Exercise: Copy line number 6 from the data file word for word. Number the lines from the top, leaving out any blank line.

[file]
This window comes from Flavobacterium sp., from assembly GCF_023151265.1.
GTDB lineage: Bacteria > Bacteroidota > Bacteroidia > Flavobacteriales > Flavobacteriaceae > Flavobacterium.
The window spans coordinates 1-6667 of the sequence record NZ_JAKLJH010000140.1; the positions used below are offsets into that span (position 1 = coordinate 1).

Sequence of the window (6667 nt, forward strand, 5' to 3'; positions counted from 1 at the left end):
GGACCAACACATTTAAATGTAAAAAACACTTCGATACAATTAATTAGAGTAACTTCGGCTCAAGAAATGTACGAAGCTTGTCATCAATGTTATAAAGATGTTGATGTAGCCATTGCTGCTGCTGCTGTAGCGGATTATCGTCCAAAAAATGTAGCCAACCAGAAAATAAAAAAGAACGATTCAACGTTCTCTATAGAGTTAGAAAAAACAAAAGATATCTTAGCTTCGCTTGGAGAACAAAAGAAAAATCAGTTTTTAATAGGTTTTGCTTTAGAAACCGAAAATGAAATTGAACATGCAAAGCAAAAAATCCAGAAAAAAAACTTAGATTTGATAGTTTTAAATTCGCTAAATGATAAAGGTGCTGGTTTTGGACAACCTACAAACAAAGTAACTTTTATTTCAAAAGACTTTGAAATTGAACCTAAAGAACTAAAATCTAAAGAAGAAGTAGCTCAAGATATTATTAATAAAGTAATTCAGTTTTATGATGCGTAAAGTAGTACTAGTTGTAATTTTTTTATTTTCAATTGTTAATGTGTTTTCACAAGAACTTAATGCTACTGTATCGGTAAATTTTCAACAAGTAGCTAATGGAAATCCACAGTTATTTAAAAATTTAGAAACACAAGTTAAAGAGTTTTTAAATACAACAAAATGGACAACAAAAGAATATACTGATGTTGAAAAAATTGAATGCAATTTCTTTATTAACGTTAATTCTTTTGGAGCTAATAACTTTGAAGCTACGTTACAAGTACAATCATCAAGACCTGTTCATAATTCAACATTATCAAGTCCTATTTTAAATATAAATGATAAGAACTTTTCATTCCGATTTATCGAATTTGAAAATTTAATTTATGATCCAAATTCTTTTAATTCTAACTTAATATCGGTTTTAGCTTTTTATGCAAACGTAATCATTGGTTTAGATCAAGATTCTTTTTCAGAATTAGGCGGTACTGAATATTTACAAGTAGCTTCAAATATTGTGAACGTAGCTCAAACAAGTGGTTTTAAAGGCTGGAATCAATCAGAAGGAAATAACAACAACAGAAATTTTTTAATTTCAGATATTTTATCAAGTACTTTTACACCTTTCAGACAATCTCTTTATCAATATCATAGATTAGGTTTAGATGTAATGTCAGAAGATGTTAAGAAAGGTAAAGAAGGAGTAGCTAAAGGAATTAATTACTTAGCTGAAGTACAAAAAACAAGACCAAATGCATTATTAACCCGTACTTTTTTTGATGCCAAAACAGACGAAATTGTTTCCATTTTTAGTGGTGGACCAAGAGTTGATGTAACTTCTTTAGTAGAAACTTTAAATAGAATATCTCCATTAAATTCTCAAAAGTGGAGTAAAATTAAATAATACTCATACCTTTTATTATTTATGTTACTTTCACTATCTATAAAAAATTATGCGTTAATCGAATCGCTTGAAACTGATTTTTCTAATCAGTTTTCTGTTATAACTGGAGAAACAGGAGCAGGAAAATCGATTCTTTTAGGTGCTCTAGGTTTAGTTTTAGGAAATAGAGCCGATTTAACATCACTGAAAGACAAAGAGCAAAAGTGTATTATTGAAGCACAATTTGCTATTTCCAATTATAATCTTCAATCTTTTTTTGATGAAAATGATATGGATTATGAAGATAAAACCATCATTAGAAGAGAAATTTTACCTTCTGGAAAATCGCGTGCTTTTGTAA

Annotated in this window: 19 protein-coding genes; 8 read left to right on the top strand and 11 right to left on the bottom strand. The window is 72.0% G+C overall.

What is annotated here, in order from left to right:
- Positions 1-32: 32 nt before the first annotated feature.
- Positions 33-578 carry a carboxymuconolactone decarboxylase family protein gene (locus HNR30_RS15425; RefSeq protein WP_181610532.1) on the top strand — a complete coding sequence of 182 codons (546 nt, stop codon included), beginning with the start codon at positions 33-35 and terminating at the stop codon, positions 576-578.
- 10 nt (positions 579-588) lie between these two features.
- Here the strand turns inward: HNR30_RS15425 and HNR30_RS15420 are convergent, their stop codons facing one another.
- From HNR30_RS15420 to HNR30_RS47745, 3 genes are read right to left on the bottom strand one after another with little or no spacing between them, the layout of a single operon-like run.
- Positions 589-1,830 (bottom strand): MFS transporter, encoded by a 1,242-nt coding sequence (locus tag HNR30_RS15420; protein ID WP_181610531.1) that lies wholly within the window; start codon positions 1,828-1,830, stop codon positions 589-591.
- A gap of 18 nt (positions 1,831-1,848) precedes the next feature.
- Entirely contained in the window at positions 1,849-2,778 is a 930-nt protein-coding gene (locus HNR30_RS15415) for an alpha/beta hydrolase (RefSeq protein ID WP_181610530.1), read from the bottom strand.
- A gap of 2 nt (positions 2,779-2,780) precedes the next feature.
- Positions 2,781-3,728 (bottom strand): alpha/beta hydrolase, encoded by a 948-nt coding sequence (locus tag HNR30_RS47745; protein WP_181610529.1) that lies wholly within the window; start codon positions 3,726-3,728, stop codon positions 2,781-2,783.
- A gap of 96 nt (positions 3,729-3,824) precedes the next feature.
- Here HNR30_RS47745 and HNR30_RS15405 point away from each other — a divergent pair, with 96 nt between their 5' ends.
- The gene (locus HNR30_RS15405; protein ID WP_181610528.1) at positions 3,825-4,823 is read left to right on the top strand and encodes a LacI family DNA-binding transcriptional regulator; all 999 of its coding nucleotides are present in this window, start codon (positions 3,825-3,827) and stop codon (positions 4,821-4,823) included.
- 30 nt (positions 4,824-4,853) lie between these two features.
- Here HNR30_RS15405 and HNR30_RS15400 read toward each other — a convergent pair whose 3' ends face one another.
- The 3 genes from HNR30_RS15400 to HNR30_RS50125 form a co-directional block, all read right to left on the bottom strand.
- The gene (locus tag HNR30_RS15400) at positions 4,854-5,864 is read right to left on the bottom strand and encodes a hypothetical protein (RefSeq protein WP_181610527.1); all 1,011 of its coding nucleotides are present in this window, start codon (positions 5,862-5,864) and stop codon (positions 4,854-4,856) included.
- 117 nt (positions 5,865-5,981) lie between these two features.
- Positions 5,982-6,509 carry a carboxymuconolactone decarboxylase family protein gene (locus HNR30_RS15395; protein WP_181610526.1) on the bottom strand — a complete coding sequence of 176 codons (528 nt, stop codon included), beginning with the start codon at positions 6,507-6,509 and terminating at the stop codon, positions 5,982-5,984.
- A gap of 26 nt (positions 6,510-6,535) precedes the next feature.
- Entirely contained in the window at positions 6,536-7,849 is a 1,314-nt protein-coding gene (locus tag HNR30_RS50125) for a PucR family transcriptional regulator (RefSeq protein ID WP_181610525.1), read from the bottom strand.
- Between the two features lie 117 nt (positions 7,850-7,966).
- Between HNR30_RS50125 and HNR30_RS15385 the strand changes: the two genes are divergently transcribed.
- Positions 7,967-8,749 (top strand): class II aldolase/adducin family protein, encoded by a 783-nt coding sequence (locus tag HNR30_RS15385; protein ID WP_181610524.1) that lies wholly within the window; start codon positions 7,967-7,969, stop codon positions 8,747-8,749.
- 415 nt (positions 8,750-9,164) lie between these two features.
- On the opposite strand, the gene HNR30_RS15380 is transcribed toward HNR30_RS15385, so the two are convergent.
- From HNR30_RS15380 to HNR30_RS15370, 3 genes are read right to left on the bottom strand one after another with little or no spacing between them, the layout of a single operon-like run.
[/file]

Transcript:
Annotated in this window: 19 protein-coding genes; 8 read left to right on the top strand and 11 right to left on the bottom strand. The window is 72.0% G+C overall.